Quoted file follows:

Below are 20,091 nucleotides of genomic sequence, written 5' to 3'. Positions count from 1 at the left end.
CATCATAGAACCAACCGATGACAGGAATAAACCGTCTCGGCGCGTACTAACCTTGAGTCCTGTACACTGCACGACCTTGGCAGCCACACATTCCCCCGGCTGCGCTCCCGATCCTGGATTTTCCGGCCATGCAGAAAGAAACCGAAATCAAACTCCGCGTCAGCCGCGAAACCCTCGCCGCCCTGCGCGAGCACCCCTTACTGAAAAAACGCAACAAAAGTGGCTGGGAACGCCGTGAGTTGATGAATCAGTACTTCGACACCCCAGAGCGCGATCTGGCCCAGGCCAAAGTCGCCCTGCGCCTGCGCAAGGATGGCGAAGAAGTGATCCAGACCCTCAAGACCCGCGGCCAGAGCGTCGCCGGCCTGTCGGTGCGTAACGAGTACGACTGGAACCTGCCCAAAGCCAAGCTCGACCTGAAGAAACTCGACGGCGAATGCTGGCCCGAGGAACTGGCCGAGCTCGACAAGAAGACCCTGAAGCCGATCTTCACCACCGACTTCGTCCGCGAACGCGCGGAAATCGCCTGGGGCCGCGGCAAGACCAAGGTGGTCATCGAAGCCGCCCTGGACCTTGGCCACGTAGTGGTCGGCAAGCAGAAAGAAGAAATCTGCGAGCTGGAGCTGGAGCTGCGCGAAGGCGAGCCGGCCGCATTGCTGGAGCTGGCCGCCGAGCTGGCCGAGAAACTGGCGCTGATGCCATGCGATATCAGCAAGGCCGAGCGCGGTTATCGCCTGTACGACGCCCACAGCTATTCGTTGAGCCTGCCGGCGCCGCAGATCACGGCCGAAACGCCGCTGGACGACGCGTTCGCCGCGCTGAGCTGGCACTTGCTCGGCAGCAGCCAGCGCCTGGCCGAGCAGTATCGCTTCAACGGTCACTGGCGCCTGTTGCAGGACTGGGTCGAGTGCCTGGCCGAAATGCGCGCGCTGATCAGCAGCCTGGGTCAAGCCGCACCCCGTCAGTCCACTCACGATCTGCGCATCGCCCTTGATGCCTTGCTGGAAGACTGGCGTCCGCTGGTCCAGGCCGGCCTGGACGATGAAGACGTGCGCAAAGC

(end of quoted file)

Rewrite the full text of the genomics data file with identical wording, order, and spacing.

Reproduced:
Below are 20,091 nucleotides of genomic sequence, written 5' to 3'. Positions count from 1 at the left end.
CATCATAGAACCAACCGATGACAGGAATAAACCGTCTCGGCGCGTACTAACCTTGAGTCCTGTACACTGCACGACCTTGGCAGCCACACATTCCCCCGGCTGCGCTCCCGATCCTGGATTTTCCGGCCATGCAGAAAGAAACCGAAATCAAACTCCGCGTCAGCCGCGAAACCCTCGCCGCCCTGCGCGAGCACCCCTTACTGAAAAAACGCAACAAAAGTGGCTGGGAACGCCGTGAGTTGATGAATCAGTACTTCGACACCCCAGAGCGCGATCTGGCCCAGGCCAAAGTCGCCCTGCGCCTGCGCAAGGATGGCGAAGAAGTGATCCAGACCCTCAAGACCCGCGGCCAGAGCGTCGCCGGCCTGTCGGTGCGTAACGAGTACGACTGGAACCTGCCCAAAGCCAAGCTCGACCTGAAGAAACTCGACGGCGAATGCTGGCCCGAGGAACTGGCCGAGCTCGACAAGAAGACCCTGAAGCCGATCTTCACCACCGACTTCGTCCGCGAACGCGCGGAAATCGCCTGGGGCCGCGGCAAGACCAAGGTGGTCATCGAAGCCGCCCTGGACCTTGGCCACGTAGTGGTCGGCAAGCAGAAAGAAGAAATCTGCGAGCTGGAGCTGGAGCTGCGCGAAGGCGAGCCGGCCGCATTGCTGGAGCTGGCCGCCGAGCTGGCCGAGAAACTGGCGCTGATGCCATGCGATATCAGCAAGGCCGAGCGCGGTTATCGCCTGTACGACGCCCACAGCTATTCGTTGAGCCTGCCGGCGCCGCAGATCACGGCCGAAACGCCGCTGGACGACGCGTTCGCCGCGCTGAGCTGGCACTTGCTCGGCAGCAGCCAGCGCCTGGCCGAGCAGTATCGCTTCAACGGTCACTGGCGCCTGTTGCAGGACTGGGTCGAGTGCCTGGCCGAAATGCGCGCGCTGATCAGCAGCCTGGGTCAAGCCGCACCCCGTCAGTCCACTCACGATCTGCGCATCGCCCTTGATGCCTTGCTGGAAGACTGGCGTCCGCTGGTCCAGGCCGGCCTGGACGATGAAGACGTGCGCAAAGC